New York Attorney General Eliot Spitzer is now turning the crosshairs on suspected spyware offenders. His office issued this press release this morning:
Attorney General Eliot Spitzer today sued one of the nation's leading Internet marketing companies, alleging that the firm was the source of spyware and adware that have been secretly installed on millions of home computers.
The suit against Los Angeles-based Intermix Media is the most sweeping case to date involving programs that redirect Web addresses, add toolbars and deliver pop-up ads.
"Spyware and adware are more than an annoyance," Spitzer said. "These fraudulent programs foul machines, undermine productivity and in many cases frustrate consumers' efforts to remove them from their computers. These issues can serve to be a hindrance to the growth of e-commerce."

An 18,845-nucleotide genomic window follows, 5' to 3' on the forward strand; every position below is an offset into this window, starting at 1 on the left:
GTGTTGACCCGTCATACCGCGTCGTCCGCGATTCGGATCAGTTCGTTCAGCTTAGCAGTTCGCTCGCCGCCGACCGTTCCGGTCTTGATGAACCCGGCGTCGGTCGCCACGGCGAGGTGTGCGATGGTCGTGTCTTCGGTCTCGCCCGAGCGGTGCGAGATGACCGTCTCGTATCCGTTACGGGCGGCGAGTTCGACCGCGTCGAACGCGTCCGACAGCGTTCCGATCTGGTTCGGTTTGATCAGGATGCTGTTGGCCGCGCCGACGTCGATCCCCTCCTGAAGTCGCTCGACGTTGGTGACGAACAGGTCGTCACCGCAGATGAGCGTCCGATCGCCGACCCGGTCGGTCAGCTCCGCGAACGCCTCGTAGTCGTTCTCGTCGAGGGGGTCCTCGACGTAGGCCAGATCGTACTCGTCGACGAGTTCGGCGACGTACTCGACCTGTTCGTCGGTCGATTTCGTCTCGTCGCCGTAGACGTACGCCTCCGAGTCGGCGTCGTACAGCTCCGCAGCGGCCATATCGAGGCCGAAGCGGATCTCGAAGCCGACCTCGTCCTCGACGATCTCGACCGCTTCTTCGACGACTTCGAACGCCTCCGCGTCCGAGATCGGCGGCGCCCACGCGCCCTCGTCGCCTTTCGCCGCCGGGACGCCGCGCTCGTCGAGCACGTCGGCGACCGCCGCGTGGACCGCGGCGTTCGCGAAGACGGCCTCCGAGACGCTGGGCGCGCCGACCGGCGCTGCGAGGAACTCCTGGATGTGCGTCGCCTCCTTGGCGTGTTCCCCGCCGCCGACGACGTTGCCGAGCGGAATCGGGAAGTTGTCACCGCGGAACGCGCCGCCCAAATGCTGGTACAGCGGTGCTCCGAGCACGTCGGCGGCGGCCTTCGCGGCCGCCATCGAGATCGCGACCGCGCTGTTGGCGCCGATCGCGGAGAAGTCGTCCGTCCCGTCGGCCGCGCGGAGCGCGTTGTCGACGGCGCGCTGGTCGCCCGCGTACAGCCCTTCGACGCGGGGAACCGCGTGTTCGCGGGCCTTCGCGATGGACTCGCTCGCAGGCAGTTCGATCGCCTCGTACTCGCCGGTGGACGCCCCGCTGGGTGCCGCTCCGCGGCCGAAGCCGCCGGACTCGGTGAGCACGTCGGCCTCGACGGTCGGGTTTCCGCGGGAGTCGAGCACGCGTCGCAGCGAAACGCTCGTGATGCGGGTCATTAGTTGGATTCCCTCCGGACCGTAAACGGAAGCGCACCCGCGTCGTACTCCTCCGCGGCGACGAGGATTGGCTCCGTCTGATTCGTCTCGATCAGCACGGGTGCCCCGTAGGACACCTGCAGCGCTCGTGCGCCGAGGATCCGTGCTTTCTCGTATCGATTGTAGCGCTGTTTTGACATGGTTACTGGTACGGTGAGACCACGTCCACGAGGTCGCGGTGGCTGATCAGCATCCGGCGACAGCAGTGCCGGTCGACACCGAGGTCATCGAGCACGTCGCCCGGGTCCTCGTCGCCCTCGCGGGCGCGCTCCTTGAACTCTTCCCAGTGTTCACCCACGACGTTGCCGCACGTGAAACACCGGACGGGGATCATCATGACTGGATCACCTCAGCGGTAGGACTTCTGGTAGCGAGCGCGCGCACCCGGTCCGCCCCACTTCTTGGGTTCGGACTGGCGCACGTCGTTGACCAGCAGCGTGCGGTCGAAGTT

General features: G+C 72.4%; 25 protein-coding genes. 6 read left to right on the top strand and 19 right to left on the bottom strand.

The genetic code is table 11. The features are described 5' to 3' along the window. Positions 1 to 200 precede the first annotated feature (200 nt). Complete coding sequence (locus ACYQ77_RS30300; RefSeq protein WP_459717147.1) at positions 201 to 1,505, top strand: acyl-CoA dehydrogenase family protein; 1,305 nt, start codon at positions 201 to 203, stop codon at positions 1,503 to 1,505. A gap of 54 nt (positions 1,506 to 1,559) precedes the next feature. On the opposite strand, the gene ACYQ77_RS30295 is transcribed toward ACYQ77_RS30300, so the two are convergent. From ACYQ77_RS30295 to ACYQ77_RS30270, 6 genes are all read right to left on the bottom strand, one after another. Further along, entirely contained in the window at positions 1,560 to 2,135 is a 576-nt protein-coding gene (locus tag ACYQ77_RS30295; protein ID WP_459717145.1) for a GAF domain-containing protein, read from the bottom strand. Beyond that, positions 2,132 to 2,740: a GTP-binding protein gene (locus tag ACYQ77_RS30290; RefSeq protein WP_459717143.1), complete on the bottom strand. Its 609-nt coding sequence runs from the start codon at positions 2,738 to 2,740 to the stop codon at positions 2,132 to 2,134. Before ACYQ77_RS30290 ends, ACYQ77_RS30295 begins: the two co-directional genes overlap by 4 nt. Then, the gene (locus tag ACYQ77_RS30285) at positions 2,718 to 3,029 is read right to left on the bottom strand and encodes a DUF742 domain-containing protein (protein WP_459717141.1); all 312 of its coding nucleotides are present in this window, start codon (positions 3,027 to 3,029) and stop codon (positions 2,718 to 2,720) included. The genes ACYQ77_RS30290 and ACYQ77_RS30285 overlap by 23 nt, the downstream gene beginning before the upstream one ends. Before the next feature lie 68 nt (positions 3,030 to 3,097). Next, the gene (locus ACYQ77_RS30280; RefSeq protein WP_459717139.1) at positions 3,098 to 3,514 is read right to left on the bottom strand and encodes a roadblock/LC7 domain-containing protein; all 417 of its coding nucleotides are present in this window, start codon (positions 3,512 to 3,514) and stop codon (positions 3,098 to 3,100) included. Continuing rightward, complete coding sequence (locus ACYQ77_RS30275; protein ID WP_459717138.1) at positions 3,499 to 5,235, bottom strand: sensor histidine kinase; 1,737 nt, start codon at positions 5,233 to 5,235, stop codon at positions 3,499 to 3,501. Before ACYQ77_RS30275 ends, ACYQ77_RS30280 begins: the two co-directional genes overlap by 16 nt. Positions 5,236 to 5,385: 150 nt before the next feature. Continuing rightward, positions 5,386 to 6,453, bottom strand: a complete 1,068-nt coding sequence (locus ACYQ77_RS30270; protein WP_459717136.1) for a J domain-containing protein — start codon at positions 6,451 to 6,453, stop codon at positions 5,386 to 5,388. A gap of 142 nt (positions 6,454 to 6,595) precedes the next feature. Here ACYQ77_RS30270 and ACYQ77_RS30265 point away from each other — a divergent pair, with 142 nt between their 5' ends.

"Frustrate" may be putting it mildly. Microsoft's Susan Bradley describes how she recently tried to clean up a system operated by her hairdresser. In the end, she said:
Oh, and I'm doing something else too...I'm making the [hairdresser's] daughter and son's account into limited-user mode and not giving them administrator rights. You see, that's how this computer got into this mess. Even with Norton up to date...even though Microsoft antispyware was on the machine [which, in fairness, this was added later in a last-ditch effort to clean the box--unfortunately, it was unsuccessful]. And even while I was getting the data off, the spyware cleaner was attempting to block stuff, but it just couldn't do it.
Perhaps if software doesn't work, the long arm of the law finally will.